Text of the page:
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June 2008

Language Barriers Add Risk for Hypertension Among Chinese Americans

Diana Lau, R.N., M.S., C.N.S
Administrative Director
UCSF Asian Heart and Vascular Center

Cardiovascular disease and stroke are among the top three leading causes of death among Asian Americans. In San Francisco, Asian Americans make up about a third of the city's population. Despite the high incidence of heart disease and stroke in this large population, few data exist on the incidence or prevalence of hypertension — a major risk factor for stroke, heart attack and heart failure.

A research study conducted in 2000 found that a specific subset of San Francisco's Chinese population had a high prevalence of hypertension and a much lower rate of blood pressure (BP) control compared to the general U.S. population. Sixty-nine percent of the Chinese adults in San Francisco suffered from hypertension compared to 29 percent of adults nationwide. The study included 708 Chinese adults residing in San Francisco aged 19 to 98 years old who participated in a blood pressure screening during the city's Chinatown Night Fair.

Despite an alarmingly high incidence of hypertension in this group, only 41 percent took antihypertensive medications to treat their condition. Overall, only 28 patients — 6 percent of all hypertensive patients and 14 percent of those taking antihypertensive medication — attained BP control. In the general U.S. population, use of antihypertensive medication is 59 percent and BP control is achieved in 31 percent on average.

In a separate qualitative study that is still in progress, preliminary findings indicate that cultural and language barriers, low health literacy, economic difficulties, inadequate understanding of medications used, limited health access and lack of health insurance are major factors contributing to the low frequency of antihypertensive medication use and BP control in San Francisco's Chinese-American community. These findings suggest that better health education provided by culturally sensitive bilingual providers is urgently needed to reduce the high incidence of untreated hypertension in this population.

California Senate Bill 853

In response to medical evidence showing that language barriers are a significant contributor to health disparities in ethnic populations, patient and language advocacy groups in California successfully secured the passing of Senate Bill 853, mandating that all health care plans provide language assistance services to their enrollees with limited English proficiency to alleviate language and cultural barriers. The legislation stipulates that all vital documents must be translated into the appropriate language and interpreter services must be available to patients.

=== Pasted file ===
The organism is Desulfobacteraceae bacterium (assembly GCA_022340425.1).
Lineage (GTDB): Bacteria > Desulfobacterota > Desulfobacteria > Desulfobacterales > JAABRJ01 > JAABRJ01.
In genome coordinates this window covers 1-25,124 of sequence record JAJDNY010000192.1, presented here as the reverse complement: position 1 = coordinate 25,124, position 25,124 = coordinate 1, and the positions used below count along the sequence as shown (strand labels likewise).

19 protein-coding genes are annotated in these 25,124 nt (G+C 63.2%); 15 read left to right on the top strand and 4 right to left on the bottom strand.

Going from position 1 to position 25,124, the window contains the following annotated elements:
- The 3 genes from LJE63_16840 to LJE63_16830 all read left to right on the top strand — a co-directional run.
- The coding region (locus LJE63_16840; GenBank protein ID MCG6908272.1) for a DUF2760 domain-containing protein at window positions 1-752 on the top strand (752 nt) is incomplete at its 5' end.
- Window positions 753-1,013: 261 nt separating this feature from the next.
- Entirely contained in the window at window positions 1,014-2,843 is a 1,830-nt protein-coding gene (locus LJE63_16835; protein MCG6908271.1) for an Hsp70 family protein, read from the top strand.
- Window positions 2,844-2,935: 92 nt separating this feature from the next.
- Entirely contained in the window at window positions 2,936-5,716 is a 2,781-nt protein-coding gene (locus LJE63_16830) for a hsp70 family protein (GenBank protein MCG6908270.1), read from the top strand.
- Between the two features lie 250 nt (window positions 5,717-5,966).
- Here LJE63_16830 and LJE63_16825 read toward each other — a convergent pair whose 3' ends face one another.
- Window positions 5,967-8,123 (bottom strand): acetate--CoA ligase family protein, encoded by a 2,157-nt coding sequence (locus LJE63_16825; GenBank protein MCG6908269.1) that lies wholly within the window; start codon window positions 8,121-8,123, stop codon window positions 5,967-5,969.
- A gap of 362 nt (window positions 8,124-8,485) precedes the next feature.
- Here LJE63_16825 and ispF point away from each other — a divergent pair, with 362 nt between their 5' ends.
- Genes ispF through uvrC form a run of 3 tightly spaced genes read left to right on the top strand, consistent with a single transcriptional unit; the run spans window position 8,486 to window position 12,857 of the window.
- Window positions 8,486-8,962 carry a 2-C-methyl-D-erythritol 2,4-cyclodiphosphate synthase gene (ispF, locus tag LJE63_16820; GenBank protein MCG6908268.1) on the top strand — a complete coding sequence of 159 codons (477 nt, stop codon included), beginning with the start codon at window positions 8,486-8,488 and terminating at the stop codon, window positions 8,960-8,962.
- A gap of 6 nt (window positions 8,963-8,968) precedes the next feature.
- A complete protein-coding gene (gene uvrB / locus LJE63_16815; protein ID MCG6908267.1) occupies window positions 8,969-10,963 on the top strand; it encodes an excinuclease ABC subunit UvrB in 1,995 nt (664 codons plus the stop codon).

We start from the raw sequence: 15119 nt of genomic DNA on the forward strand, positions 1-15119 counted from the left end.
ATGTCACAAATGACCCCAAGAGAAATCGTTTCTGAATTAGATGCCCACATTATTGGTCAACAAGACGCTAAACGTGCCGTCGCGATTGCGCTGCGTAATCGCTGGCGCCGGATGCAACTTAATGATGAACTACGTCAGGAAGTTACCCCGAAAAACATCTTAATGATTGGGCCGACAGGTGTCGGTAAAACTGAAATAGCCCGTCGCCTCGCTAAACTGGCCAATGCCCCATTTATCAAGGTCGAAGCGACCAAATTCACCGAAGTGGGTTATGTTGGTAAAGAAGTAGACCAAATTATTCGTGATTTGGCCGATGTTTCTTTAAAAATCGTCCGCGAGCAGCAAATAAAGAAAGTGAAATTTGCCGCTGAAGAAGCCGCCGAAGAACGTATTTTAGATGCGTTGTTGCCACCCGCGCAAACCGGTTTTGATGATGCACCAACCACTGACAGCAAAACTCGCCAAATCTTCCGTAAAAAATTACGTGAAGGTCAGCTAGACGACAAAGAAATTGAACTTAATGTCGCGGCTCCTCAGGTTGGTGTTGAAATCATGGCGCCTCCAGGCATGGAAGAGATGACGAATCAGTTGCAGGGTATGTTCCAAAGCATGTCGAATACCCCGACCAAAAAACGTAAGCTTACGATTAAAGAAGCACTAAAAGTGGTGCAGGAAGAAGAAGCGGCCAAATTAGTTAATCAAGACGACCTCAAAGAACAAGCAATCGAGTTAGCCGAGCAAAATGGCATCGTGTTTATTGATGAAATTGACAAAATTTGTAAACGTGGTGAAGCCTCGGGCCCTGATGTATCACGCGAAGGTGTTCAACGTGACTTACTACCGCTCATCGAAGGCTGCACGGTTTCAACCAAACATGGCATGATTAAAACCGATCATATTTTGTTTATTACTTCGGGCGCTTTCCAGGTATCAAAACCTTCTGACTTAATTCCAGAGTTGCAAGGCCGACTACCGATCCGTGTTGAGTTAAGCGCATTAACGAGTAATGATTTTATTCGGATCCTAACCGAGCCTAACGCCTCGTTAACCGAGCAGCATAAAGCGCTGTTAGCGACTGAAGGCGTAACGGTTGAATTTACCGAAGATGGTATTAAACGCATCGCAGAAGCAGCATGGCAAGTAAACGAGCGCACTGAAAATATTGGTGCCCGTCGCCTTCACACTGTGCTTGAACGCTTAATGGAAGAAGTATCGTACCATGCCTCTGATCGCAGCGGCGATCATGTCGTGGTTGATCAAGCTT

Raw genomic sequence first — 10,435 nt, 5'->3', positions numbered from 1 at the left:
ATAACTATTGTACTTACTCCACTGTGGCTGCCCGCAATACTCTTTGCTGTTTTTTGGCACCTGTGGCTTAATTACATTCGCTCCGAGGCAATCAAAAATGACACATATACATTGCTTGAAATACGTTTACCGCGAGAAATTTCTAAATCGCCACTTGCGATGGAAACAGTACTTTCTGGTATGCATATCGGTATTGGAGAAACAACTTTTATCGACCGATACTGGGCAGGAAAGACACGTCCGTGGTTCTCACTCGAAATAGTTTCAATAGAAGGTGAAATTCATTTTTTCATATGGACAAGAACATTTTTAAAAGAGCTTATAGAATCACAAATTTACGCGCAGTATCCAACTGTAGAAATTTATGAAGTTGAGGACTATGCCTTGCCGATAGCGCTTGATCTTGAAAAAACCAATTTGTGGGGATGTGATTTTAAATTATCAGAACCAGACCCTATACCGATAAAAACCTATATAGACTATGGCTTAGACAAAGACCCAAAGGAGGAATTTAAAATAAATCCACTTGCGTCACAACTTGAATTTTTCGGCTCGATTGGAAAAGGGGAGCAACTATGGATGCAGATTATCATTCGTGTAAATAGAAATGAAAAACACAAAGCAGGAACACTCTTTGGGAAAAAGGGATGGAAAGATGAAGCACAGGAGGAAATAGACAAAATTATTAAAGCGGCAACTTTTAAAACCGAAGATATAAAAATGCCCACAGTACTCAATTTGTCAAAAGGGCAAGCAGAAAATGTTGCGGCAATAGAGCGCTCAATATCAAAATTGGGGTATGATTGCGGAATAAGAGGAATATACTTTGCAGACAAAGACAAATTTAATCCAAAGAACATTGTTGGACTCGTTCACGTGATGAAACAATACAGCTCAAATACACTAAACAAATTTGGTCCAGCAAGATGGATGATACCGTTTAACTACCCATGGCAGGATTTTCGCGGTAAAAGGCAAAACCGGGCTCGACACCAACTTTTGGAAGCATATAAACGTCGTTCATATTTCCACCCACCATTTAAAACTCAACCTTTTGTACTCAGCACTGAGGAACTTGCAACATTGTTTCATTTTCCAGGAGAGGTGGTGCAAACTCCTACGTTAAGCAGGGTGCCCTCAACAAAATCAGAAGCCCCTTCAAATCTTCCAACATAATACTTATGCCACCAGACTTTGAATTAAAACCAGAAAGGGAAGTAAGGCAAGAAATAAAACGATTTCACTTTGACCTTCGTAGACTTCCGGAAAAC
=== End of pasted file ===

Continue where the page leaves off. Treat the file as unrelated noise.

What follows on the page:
By July 1, 2008, every health care service plan must file an amendment to its quality assurance program providing evidence of its written language assistance program policies and procedures. By Jan. 1, 2009, every plan must establish and implement a language assistance program in compliance with the requirements.

All health care providers should be aware of SB 853 to ensure that patients with limited English proficiency receive language assistance when necessary so that their quality of health care is not jeopardized.

The state Department of Managed Health Care (DMHC) periodically reviews the language assistance programs of health care plan providers to evaluate compliance with cultural competency.

UCSF Asian Heart and Vascular Center

The UCSF Asian Heart and Vascular Center (AHVC) serves San Francisco's Asian community, the fastest-growing segment of the city's population. As this group increases, so does the need for cardiovascular specialists who can appropriately understand, communicate and treat heart disease among Asian Americans.

To improve communication between doctors and patients, AHVC has an all-Asian staff that is fluent in languages and dialects including Cantonese, Mandarin, Vietnamese, Korean and Japanese. Experts work closely with UCSF interpreters when necessary.

Primary care doctors and specialists can refer patients to the AHVC, which is respectful of cultural differences and aware of the specific cardiovascular needs that distinguish the Asian population.

Services provided by the center include:

  • Top quality heart and vascular care tailored to the Asian community and communicated in the patient's preferred language
  • Access to state-of-the-art technology offered in collaboration with the UCSF Heart and Vascular Center
  • Language-appropriate outpatient education on heart disease — what it is, what patients can do if they suffer from it and how to prevent the condition through lifestyle changes such as altering diet, smoking cessation and increasing physical activity
  • Opportunities to take part in research studies that will help future generations of Asian Americans